My latest splurging trend is to splurge on exercise classes I’ve always wanted to take.  Two months ago I started pole fitness classes.  Now I’m hooked and 4 pounds lighter.  Today I signed up for a beginner running course.  They are both splurges but I know they will make me happy for the duration of the activity and make me look better.  :) 

  • Brandon

    Thank you for this article. I’ve recently become much more wealthy than I ever thought I would, partially through my inability to splurge. I never indulged myself because saving the money was more important to me. But now that I make enough for whatever luxury I want (within reason), I find that I don’t want it anyway. I feel like I’m wasting money if I spend $300/night on a hotel or $200 on a pair of sunglasses. So I get a $100/night hotel and $20 sunglasses. 

    But I do end up spending way too much time hunting for deals, and trying to save, like I used to, and I feel like I’m wasting time. I’m finding I don’t know how to pamper myself (I feel too guilty, I guess?) and that’s a sad realization because even though I have money, I don’t enjoy it as much as I think that I could. Interesting paradox, isn’t it? I do enjoy spending my money on others, though, especially when it’s needed, appreciated, and a surprise. I just need to learn to do the same thing for myself. Factoring splurges into a budget and taking free splurges I think will help as I practice. Thanks again!

    • MrsERP

      Wow! You have a very interesting thoughts. I wish you the best. May you soon find the courage to splurge a little bit more. ;))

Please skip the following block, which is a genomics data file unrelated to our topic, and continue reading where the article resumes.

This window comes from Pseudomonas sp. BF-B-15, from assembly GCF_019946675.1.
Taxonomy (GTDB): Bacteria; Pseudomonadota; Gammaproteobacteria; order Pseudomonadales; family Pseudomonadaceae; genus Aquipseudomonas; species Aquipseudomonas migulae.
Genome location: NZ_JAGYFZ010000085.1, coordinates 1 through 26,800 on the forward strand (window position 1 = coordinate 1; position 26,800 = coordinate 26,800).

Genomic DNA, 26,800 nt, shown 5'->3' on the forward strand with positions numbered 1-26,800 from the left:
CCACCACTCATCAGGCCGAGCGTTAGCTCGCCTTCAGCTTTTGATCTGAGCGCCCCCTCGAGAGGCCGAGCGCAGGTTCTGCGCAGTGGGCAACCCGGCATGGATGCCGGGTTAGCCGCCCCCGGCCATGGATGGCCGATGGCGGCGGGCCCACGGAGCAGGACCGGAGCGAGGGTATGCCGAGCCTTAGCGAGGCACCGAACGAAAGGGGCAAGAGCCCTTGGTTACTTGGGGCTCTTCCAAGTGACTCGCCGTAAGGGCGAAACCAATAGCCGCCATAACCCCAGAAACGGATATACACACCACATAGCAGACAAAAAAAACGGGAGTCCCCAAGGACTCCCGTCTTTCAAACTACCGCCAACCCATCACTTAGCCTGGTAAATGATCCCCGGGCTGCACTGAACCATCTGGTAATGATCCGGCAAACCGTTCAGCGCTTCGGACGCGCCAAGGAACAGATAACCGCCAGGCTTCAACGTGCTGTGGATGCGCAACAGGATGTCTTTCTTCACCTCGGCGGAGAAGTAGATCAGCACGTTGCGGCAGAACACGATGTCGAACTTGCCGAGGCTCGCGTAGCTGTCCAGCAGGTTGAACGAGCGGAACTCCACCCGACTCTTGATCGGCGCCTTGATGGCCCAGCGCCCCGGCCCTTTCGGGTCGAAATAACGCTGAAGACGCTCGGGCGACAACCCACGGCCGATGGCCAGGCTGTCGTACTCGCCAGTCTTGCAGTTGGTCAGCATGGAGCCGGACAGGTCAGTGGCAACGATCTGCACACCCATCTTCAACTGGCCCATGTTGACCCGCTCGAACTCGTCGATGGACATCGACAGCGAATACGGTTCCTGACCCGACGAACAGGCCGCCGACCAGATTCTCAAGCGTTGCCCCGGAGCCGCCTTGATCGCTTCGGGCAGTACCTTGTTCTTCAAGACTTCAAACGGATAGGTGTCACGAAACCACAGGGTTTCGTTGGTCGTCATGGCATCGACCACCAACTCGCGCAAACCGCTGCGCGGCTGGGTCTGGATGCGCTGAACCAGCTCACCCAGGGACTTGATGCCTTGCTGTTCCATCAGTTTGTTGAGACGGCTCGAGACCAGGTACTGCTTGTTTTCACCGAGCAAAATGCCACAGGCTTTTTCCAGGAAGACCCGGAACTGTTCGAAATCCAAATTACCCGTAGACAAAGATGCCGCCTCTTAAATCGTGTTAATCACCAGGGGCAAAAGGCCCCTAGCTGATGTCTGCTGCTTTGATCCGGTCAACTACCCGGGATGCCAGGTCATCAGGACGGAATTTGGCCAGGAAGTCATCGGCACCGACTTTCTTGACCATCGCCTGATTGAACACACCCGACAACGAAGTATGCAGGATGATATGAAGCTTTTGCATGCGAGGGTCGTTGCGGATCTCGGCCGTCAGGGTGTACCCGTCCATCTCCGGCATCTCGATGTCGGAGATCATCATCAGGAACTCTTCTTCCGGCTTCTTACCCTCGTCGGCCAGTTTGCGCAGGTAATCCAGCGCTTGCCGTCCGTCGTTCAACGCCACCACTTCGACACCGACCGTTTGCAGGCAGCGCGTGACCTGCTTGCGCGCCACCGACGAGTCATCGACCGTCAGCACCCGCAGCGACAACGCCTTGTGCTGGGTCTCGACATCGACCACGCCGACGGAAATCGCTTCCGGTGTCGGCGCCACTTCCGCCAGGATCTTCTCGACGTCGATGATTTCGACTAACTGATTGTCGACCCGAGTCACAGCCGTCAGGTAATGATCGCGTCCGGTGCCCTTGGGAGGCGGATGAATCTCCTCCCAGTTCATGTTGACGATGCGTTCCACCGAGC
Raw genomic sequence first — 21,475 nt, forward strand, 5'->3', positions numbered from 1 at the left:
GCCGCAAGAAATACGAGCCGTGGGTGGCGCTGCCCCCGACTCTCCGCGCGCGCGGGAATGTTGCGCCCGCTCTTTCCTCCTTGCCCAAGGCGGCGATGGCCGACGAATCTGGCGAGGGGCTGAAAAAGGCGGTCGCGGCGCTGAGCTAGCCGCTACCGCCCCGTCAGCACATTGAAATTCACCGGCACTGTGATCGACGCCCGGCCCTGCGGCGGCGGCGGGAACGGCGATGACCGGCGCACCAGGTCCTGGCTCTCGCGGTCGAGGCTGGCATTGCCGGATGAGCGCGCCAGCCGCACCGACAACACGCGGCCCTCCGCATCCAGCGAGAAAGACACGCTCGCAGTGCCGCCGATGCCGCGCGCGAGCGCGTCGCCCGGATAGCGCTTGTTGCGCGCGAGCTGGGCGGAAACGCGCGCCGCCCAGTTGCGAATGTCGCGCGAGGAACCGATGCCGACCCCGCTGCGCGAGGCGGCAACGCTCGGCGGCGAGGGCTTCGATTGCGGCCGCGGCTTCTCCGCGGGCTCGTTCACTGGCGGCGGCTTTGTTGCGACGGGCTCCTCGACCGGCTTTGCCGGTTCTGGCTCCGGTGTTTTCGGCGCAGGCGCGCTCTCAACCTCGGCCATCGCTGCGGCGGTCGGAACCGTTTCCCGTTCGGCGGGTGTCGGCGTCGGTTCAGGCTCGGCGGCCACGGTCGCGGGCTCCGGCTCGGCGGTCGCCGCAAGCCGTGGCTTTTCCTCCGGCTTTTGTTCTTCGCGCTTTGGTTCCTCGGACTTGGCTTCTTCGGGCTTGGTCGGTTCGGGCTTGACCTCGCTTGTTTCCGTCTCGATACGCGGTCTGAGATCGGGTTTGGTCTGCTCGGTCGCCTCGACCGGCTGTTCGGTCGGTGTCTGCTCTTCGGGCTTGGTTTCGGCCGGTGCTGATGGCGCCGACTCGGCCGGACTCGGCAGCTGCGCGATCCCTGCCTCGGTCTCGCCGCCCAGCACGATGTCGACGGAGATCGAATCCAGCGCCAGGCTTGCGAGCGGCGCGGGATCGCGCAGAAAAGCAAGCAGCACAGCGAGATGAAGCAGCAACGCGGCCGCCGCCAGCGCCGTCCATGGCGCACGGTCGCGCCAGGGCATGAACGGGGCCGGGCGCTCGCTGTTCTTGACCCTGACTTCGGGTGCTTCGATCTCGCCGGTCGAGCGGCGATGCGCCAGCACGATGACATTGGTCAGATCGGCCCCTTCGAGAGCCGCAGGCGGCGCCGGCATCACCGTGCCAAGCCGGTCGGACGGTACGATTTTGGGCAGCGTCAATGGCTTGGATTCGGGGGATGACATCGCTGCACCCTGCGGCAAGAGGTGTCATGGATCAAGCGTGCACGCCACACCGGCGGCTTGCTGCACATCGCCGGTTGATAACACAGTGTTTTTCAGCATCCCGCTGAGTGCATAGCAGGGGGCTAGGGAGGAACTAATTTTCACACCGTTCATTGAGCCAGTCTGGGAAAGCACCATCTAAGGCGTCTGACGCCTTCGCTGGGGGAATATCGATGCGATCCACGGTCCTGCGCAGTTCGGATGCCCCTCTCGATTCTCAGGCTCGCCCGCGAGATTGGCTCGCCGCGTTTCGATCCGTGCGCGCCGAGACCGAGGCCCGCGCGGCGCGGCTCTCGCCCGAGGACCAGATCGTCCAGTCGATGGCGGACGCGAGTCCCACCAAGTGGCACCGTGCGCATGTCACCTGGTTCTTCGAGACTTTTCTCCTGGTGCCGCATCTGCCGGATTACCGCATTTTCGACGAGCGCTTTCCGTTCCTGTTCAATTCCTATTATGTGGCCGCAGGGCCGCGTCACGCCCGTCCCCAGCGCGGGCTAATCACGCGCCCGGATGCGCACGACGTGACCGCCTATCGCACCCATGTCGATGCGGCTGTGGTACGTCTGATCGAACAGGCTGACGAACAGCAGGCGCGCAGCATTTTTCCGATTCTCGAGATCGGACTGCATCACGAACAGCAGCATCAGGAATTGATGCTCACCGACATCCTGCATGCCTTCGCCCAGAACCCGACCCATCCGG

• MrsERP

    Wow! I super love this post! ;))

    I’ll share it with friends! ;))

  • frank

    I use the Oprah method – don’t buy on first temptation – come back another day and see how much you still want it – usually meh – don’t need it.

    the other day strolling the city and faced with a hungry partner and the thought of spending $25 on lunch for two, I spotted a take-away spot arranging what looked like freshly cooked pieces of fish – I knew this shop was tasty but usually didn’t buy the price – how much for 1 piece? $2 – yes please – my partner happily munched on this delicious piece of crunchy-steaming fresh-from-the-fryer fish – gave me one bite, I let her finish the rest, and no-more complaints – we got home unscathed with $23 saved thank you very much !

  • help others

    splurge towards others – it gives me great pleasure to be able to pass a quick $20 note to a poor person I see in the street – not the beggars who impose – but people I see who are making their way unassuming as best they can but obviously impoverished – it gives me a lift that lasts – helping others gives the longest lasting happiness …

  • CrankyFranky

    I like to savour small treats – like the single chocolate, the single slice of prosciutto – unfortunately my partner is likely to inhale the lot, and unless I’m quick, next time I go to the fridge it will have gone.

    chocolates OK tho’ – she doesn’t like, so that can last …

  • the_leaky_pen

    I mentioned in Day 4 of the Take Control bootcamp that my two big weaknesses are books and crowdfunding. So clearly, the ideal splurge for me would be to crowdfund a book on Kickstarter. I think I need to budget that into my spending–a splurge on some crowdfunded project once a month or something like that. This way I am both giving to someone AND getting something out of it. :)

  • Kristy

    I’m oddly immune to adaptation with spending, but I think I do it with saving (natural saver). This makes me wonder about adopting a rotating “feast & famine” methodology for budgeting. In other words, maybe a person could avoid the adaptation problem (even though the article said it’s not possible) if they alternate between two (or more) budgets that allow for either more spending & less saving or more saving & less spending. That way people always have a new bonus in one area to be excited about. Or am I the only person who gets excited about savings? :)

    • CrankyFranky

      I prefer saving to spending and many times have been caught out immobilised by not wanting to pony up for a shared social event – but now that by most measures I have enough for retirement, I’m learning from my partner how to enjoy some spending – e.g. last night I saved $2200 by blowing all my frequent flyer points on two overseas air tickets with a cash outlay of $106 …